Heat spread over Pete’s face and he knew his cheeks were red. He clenched the half-full garbage bag tighter, the plastic burying itself in the creases of his palm. He wanted to be anywhere but here. Even the musky, humid holding cell they’d thrown him into after the robbery, which smelled of urine and sweat, with its chorus of low, menacing voices paired with the methodical ticking of a clock, seemed preferable. The last thing he wanted to hear about was Patty’s private-school ex-boyfriend.
“But it meant a lot that you asked me,” she said, meeting his eyes. “I just wanted you to know.”
She moved her hand away and gave him a languid wave. “So … I’ll be in the yearbook room if you want to stop by, okay?”
She smiled and then turned toward the student media room, glancing out the large, fingerprint-clouded windows that overlooked the patches of unkempt grass between the school wings.
Pete felt a surge of euphoria spread through him, like an energy drink kicking in. He made a mental note to ditch his garbage detail early so he could have a few minutes to say hi before his dad pulled up in front of the school.
But Pete never saw Patty alive again.
Patty Morales turned right off the breezeway and walked toward A200, the student media classroom where the Southwest yearbook and newspaper set up shop. She didn’t like coming in on the weekend, but it meant the office would be quiet and she could get work done. It also got her out of the house, away from her parents. She knew her dad would leave. It was only a matter of when. Her parents fought daily. The arguments never got physical, but the tension and anger permeated everything around the house. Terse exchanges in the morning as the three of them bustled through the kitchen. Snide remarks from her mother as her dad tried to make conversation over a rare family dinner. Tiny fissures in their daily lives that would continue to grow into a bottomless canyon that would swallow them all. Patty knew her mom was difficult. Loud, brash, opinionated. It was what had drawn her father to her when they were first dating, she guessed. That attraction was gone now, replaced by anxiety and resentment, a silent battle fought under the cover of long, painful silences that seemed to stretch for days. It meant her father came home late and left early, if he came home at all.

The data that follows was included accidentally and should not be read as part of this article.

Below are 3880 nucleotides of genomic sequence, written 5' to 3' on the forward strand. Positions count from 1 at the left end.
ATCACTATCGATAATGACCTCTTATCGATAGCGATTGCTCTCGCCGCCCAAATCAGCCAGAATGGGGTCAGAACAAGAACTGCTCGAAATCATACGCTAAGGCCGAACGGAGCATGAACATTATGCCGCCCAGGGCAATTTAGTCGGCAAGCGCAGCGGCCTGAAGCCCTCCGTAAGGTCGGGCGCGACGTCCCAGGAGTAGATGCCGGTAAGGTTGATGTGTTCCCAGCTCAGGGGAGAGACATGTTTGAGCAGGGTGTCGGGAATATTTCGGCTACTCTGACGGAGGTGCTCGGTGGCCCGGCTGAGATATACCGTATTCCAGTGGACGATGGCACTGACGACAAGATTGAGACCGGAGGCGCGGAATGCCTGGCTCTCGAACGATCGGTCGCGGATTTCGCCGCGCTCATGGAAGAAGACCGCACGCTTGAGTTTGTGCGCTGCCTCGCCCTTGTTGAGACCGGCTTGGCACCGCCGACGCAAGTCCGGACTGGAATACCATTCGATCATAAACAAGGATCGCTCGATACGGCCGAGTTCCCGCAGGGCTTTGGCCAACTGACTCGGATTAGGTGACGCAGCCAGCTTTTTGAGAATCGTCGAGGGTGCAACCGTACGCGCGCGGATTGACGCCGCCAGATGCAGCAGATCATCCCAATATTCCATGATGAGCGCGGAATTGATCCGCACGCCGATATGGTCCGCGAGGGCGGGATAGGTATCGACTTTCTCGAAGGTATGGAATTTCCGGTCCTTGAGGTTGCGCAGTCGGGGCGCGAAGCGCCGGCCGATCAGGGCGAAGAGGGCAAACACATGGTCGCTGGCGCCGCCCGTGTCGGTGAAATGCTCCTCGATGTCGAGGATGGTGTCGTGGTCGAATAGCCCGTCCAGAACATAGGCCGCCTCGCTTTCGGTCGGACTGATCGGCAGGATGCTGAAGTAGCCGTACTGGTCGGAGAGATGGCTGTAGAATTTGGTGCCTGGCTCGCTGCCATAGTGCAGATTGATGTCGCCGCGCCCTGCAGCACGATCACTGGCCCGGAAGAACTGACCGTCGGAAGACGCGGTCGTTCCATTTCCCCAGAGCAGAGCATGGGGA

It was the nights spent elsewhere that sealed it. Patty wasn’t stupid. She lived in the same house with her parents and heard the arguments, even behind closed doors. Patty felt the disdain that festered between them, replacing the warmth and love Patty had once thought immortal. Her father was spending most of his time elsewhere—and while her mother hadn’t discovered a smoking gun in terms of his fidelity, it still had created an irreparable rift between them, and Patty took the brunt of the collateral damage. Yet Patty wasn’t mad at her father. She loved them both and, even at the age of eighteen, understood that life was loaded with large swaths of gray. Her parents weren’t perfect. Neither was Patty.
Patty used the key the media advisor, Mrs. Vazquez, had given her and walked into the classroom. She flipped the lights on and moved toward a bridge-like workstation set up near the back of the room for the newspaper staff’s main editors. She sat in her usual seat and powered up her computer. As she waited for the Mac to awaken, her thoughts returned to her parents. She sighed deeply. Her house seemed forever altered—a place once bursting with memories of Nochebuena celebrations, birthdays, and anniversary parties had become simply the place where Patty slept.
Patty heard her beeper vibrate and grabbed her purse, sliding her hand inside the small brown bag. The pink pager’s thin display revealed a familiar—but unexpected—phone number: Danny Castillo.
Patty wasn’t sure if she could even count Danny—the tall, brooding Columbus High quarterback—as her ex-boyfriend. It started and ended in a brief and blinding flash of activity. From first kiss to drudging conclusion, the totality of their relationship felt more like a slapped-together TV montage than a true romance. They met at her friend Soraya’s party a few months back. Mild flirting at first. His hand grazing hers as they sat on the long black couch. A lingering look as the conversation lulled to a stop. Shared sips from a lukewarm bottle of Corona. An ironic, awkward dance to Semisonic’s obnoxious earworm “Closing Time” as the host ushered the stragglers out. Then the buzzed, zigzagging drive home, during which he hadn’t tried a thing—no weaving lean-in for a kiss, no clumsy hand in her lap. Ever the gentleman, she mused.